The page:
There has been a misconception about mindfulness — that it is a spiritual thing, which is not entirely true. While you can make it whatever you want it to be, data-driven people tend to steer clear from heart-driven practices.

If you have heard of the Zen master Thich Nhat Hanh, you probably know that he’s been consulting a bunch of high-profile tech companies in Silicon Valley. CEO’s have spent a lot of time and money on “turning towards their inner selves and realizing the truth of our inner-connectedness”.

That’s a beautiful concept but… it’s definitely a good way to lose a skeptic. Not to mention, there are wildly inaccurate definitions like:

Mindfulness is a form of meditation rooted in spiritual teaching in which people focus their full attention on the present moment.

This is why you might think mindfulness is bullshit — because it sounds so far removed from your modern values. But let’s see…

What mindfulness really is

The best working definition is:

the ability to cultivate a focused, non-judgmental awareness on the present moment

It’s not about connecting to your inner self or your spirit animal or God. It doesn’t even require you to meditate! It’s about being present. Simply, mindfulness is the opposite of mindlessness. Examples of mindlessness:

  • Rushing through activities without being attentive to them.
  • Breaking or spilling things because of carelessness, inattention, or thinking of something else.
  • Failing to notice subtle feelings of physical tension or discomfort.
  • Forgetting a person’s name almost as soon as we’ve heard it.
  • Finding ourselves preoccupied with the future or the past.
  • Snacking without being aware of eating.

How often do you experience those? Yeah, me too.

When it feels like everything is vying for your attention — the media, the family, the boss, the past, the future — you split yourself in so many ways that you don’t even realize what the consequences are — lower productivity, shorter attention span, inability to enjoy a pleasant moment, etc.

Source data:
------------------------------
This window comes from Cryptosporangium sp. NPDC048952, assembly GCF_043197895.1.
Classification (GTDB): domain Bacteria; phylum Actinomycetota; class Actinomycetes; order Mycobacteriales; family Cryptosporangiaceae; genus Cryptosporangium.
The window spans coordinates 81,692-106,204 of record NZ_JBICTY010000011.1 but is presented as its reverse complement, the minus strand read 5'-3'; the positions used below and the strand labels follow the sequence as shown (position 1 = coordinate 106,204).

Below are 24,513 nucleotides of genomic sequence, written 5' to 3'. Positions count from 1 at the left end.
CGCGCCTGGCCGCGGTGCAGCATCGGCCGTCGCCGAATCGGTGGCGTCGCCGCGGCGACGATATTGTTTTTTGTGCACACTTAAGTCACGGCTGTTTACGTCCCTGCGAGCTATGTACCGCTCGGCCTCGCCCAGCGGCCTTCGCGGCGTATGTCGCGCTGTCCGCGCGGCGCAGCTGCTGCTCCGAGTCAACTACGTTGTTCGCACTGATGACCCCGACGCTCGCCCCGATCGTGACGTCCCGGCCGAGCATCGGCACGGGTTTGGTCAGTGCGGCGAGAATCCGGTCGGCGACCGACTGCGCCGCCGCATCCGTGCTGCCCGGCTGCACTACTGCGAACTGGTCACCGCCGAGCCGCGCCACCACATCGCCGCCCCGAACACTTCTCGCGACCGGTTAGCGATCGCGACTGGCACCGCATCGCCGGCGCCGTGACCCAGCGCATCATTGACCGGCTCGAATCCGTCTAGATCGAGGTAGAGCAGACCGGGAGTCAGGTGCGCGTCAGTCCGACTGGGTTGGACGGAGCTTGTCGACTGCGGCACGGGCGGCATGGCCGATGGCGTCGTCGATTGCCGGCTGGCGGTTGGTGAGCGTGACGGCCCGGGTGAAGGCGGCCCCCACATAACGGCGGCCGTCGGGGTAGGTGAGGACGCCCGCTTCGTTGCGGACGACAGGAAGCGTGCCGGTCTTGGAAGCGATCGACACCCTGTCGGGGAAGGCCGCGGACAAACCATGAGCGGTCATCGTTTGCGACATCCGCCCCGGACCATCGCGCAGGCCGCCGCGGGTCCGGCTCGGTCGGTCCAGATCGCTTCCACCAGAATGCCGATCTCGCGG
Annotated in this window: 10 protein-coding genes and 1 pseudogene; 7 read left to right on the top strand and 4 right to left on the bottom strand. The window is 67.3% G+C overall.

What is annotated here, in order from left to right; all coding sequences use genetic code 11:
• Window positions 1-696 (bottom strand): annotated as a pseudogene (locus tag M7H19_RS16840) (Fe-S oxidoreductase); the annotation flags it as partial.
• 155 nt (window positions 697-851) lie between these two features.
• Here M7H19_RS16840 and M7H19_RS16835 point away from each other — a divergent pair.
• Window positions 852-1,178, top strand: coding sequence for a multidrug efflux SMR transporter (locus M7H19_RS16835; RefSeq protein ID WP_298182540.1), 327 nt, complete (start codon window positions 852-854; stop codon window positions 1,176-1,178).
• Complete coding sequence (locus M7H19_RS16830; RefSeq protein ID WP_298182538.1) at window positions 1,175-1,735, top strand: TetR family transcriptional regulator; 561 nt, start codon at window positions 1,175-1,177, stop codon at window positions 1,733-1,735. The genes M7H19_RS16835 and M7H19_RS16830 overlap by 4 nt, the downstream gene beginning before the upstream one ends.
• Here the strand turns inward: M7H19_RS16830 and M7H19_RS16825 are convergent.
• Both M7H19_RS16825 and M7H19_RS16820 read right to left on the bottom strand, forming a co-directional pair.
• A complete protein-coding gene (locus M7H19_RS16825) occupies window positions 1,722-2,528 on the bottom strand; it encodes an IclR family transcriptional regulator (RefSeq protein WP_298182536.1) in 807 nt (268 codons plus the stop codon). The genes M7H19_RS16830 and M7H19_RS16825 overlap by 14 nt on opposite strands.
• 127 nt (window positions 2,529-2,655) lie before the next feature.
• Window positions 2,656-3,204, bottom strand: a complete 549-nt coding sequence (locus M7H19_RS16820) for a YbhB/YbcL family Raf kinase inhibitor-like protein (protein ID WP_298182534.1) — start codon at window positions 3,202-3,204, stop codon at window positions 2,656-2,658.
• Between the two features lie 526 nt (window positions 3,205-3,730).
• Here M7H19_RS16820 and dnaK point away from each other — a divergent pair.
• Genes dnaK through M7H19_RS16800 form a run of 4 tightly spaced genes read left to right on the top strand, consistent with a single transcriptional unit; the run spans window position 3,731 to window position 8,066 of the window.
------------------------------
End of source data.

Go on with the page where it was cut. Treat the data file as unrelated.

This is why you need mindfulness to anchor you to the present moment.

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Wouldn’t that be something? Anything you’re doing right now could be enhanced into something magnificent.

If you recall, there’s a powerful read called Flow by Mihaly Csikszentmihalyi who talks about this wonderful state of consciousness where you’re immersed in the moment, completely satisfied by what you’re doing. And while that usually happens when you create things, it could be achieved in other contexts, too. Mindfulness can take you there because it makes you an active participant in the process, as opposed to a distracted one that only does a half-ass job.

Not to mention… when you make decisions and assign tasks, you’re always hung up on all the details and people involved. It’s a good break for the brain to simply look at something as it is, as opposed to how you see it — sometimes creativity and innovation depend on it.